Tuesday 17 April 2012
Is it a red letter day for The Pirate Party over Dutch injunction?
It looks like the principles behind SABAM v Netlog and more importantly SABAM v Scarlet might be tested soner rather than later – and the testing might be done by none other than the Pirate Party in the Netherlands who have recently been taken to task by Dutch anti-piracy group BREIN. The Scarlet decision by the ECJ (on a referral from the courts in Belgium) decided inter alia that the fundamental rights enshrined in EC Directives (2000/31, 2001/29, 2004/48, 95/46 and 2002/58) must be interprested as precluding an injunction made against an internet service provider which requires it to install a system for filtering all electronic communications …. which applies to all customers indiscriminatly. This did not trouble the High Court in Newzbin 2.
The decision in Netlog (a social networking site) similarly held that a filtering system that would require the owner to carry out general minitoring of information stored on its servers would be prohibited by Artivle 15(1) of the E-Commerce Directive.
In the Pirate Party case, BREIN had successfully secured a web-block injunction against the Pirate Bay itself January, on the ground that the Pirate Bay was liable for the copyright infringement of many of its users. The injunction named two internet service providers, Ziggo and XS4ALL, and BREIN is now pursuing action to extend the injunction to other internet providers in the Netherlands. The thorn in their side have been ‘savvy file sharers’ who know exactly how to get round web blocks – and then make that information available online to others – so BREIN has been monitoring them too. And guess who one of those offering this advice is – yes – step forward the Dutch Pirate Party who posted a reverse proxy’ to enable access (effectively nullifying the court order) until ordered to take that down by the Dutch court in a new injunction. The Court in the Hague required the political party to take the proxy offline or pay a fine of €10,000 (£8,225) per day, up to a maximum €1,000,000 (£822,500).The Pirate Party sort of complied, but then seemingly posted a new page complaining about the injunction, and posting new advice and links to allow keen file sharers to access the Pirate Bay. BREIN subsequently demanded these be removed, though so far it seems that only the hyperlinks have been taken down.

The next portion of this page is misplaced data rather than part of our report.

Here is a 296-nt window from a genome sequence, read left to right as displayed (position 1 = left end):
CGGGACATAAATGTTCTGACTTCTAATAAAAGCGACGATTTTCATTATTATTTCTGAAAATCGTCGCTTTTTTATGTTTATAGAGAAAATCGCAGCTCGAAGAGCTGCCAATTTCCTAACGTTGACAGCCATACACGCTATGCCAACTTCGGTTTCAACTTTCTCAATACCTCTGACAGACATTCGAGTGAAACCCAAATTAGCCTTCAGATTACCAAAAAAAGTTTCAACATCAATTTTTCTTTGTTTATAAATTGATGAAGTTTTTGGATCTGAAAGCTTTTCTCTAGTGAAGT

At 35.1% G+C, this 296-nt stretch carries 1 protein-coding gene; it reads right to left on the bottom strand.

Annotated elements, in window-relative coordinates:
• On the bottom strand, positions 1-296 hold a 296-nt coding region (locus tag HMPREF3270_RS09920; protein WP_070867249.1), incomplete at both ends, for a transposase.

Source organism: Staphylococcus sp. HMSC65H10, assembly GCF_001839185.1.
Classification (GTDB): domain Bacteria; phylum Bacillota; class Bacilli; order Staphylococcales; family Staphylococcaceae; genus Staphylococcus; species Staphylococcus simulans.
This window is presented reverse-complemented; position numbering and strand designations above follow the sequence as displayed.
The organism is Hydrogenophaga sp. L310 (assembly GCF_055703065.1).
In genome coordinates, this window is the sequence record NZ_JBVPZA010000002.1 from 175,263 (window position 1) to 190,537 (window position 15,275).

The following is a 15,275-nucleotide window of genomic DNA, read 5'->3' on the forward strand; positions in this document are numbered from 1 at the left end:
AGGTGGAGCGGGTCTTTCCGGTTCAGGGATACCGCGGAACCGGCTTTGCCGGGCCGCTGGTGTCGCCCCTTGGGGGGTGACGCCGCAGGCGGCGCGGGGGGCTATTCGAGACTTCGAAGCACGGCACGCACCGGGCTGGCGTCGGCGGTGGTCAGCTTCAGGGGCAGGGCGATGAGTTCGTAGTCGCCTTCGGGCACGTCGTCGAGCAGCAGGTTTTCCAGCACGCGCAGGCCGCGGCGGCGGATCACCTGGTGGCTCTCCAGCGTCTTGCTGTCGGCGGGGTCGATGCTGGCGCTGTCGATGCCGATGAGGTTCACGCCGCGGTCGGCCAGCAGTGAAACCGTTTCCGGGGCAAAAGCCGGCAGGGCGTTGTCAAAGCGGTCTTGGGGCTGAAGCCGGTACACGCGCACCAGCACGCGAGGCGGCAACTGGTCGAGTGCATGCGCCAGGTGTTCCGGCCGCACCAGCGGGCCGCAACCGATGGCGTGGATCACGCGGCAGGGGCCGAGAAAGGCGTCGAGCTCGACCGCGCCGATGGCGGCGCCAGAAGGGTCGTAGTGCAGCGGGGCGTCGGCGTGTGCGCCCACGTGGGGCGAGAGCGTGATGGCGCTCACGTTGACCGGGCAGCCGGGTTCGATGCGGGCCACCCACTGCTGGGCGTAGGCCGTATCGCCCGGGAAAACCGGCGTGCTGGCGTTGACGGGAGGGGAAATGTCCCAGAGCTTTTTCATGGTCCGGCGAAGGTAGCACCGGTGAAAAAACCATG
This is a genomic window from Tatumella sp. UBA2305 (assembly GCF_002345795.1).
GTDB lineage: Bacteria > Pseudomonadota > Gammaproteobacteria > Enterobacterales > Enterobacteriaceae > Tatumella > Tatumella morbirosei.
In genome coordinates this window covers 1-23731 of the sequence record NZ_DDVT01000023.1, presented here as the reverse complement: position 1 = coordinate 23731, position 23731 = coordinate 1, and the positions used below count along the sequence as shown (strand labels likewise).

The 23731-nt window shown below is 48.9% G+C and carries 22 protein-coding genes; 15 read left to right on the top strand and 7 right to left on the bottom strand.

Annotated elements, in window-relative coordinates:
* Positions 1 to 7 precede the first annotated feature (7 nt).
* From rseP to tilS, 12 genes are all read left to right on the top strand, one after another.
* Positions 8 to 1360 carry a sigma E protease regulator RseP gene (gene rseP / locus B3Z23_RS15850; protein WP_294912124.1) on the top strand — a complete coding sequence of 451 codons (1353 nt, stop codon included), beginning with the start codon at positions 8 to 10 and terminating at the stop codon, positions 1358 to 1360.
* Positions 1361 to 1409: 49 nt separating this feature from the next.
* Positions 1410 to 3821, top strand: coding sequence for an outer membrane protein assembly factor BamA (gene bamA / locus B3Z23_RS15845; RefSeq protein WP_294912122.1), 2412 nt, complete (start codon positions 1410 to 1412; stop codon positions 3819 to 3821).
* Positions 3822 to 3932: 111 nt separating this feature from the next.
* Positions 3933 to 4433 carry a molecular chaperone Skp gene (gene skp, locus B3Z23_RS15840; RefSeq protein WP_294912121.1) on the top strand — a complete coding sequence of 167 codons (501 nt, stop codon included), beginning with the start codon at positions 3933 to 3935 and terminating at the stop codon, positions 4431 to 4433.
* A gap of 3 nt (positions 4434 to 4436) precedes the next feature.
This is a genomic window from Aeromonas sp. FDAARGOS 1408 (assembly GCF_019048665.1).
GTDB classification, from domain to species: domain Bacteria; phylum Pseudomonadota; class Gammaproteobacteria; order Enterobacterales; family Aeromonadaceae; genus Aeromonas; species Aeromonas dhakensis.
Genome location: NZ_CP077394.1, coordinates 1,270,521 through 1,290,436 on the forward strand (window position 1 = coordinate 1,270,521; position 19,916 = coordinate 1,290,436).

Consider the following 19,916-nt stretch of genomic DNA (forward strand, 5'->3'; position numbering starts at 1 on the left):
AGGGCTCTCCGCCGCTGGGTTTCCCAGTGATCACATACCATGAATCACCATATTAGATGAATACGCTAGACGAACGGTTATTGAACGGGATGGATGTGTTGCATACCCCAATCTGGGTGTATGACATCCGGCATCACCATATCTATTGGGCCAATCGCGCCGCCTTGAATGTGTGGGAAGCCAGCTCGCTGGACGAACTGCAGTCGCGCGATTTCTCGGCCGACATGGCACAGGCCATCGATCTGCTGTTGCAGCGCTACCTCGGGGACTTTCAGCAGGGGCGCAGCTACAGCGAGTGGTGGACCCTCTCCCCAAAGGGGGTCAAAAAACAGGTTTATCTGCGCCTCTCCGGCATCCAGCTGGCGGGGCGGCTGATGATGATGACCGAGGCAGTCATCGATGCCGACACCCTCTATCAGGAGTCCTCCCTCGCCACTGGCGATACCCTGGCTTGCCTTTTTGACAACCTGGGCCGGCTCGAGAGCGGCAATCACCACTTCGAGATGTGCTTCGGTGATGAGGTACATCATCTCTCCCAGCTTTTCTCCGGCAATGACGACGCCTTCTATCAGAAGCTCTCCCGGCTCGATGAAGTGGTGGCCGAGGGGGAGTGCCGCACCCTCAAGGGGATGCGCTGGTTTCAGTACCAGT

Now the Dutch Pirate Party has now announced it plans to sue BREIN itself over the injunction and Torrentfreak reports that the Dutch Pirate Party said: "By dragging BREIN to court, the Pirate Party finally has the chance to put forward arguments to strike the court injunction that was unilaterally imposed on it last Friday by the Dutch entertainment industry organisation" and in a blog Dutch Party member Blauwbaard said “after the legal harassment continued here on Saturday night, when BREIN sent an email at 8.15pm demanding additional draconian measures under the threat of penalties, the Pirates are anxious to finally get their day in court”. Will this one run? Best I can say is that it might do.
Three of the Pirate Bay co-founders had previously threatened to sue BREIN for defamation in Sweden and Holland.